Sharks are some of the most ecologically important and most threatened animals on Earth. Recent reports show that up to one-third of all known species of sharks and their relatives, rays, are threatened with extinction. Unsustainable overfishing is the biggest threat by far.
Losing sharks can disrupt coastal food webs that billions of people depend on for food. When food chains lose their top predators, the rest can unravel as smaller prey species multiply.
In my years of talking with the public about sharks and ocean conservation, I’ve found that many people care about sharks and want to help but don’t know how. The solutions can be quite technical, and it’s challenging to understand and appreciate the scale and scope of some of the threats.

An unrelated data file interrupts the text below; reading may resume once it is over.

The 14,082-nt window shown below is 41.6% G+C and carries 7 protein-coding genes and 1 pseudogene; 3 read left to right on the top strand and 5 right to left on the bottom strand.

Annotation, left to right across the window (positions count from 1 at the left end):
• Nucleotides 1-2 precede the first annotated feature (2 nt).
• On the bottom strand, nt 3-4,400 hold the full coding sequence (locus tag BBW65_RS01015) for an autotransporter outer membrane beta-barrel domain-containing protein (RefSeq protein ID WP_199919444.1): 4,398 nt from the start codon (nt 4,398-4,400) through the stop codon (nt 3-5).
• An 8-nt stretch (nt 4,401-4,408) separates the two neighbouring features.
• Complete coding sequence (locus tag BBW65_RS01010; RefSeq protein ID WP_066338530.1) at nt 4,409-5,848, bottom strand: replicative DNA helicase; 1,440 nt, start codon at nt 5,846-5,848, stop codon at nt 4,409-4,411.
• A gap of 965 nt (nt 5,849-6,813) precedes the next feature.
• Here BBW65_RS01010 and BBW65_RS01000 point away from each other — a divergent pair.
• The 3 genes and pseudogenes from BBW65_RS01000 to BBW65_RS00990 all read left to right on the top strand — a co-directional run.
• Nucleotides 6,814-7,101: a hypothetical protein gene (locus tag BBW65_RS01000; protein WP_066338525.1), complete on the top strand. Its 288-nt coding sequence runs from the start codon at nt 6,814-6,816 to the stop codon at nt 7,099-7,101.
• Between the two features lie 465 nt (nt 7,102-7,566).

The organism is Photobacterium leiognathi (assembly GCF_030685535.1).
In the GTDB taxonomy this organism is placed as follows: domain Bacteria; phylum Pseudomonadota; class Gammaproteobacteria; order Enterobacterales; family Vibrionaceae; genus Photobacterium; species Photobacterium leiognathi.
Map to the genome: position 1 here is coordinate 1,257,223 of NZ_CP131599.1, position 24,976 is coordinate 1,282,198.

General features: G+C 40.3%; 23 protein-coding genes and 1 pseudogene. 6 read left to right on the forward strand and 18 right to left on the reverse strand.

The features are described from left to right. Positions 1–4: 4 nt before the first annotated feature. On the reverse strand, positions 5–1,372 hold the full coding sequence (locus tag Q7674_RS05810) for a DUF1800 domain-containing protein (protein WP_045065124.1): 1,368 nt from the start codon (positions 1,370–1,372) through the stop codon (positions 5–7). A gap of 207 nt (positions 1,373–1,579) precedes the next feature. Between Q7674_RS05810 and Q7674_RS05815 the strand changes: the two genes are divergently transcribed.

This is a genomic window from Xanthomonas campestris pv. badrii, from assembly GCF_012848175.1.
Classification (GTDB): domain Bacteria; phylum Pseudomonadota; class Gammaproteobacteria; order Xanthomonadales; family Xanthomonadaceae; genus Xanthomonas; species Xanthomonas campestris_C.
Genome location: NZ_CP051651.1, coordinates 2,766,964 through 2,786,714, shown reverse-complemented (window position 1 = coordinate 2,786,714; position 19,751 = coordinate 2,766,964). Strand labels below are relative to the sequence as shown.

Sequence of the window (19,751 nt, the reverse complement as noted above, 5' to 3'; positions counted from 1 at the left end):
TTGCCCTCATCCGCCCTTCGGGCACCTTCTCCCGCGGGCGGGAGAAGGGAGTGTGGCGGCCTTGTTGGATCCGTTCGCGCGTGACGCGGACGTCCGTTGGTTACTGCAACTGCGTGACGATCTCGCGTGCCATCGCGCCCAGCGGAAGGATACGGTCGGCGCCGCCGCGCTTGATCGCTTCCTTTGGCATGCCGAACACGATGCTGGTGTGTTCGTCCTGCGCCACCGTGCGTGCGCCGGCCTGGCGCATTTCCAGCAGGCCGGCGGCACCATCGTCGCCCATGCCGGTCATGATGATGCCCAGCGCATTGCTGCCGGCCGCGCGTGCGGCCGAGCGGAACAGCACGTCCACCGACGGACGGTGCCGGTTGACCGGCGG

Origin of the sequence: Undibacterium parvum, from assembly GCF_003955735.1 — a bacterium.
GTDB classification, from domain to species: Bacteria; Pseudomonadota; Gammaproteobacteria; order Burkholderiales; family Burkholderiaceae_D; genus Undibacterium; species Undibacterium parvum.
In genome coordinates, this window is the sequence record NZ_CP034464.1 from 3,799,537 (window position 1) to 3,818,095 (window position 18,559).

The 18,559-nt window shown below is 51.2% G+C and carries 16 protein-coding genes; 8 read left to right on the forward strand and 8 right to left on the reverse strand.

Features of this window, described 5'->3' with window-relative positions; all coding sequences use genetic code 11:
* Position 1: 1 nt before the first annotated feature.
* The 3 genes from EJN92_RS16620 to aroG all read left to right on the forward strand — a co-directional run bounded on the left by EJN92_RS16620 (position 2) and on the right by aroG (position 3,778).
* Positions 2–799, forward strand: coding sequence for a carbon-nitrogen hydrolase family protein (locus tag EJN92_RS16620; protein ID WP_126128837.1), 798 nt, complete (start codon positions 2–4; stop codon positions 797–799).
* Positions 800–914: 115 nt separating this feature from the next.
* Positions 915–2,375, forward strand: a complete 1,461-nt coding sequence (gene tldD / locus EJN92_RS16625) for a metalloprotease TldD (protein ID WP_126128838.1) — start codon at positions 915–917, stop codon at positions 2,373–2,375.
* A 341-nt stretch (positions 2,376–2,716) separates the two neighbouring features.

At the same time, there is an enormous amount of oversimplification and even misinformation about these important topics, which can lead well-intentioned people to support policies that experts know won’t work.
I am a marine conservation biologist and have sought to improve this situation by surveying shark researchers and helping scientists identify research topics that can advance conservation. I’ve also written a book, “Why Sharks Matter: A Deep Dive With the World’s Most Misunderstood Predator.” Here are three ways that anyone can make a difference for sharks and avoid taking steps that are ineffective or even harmful.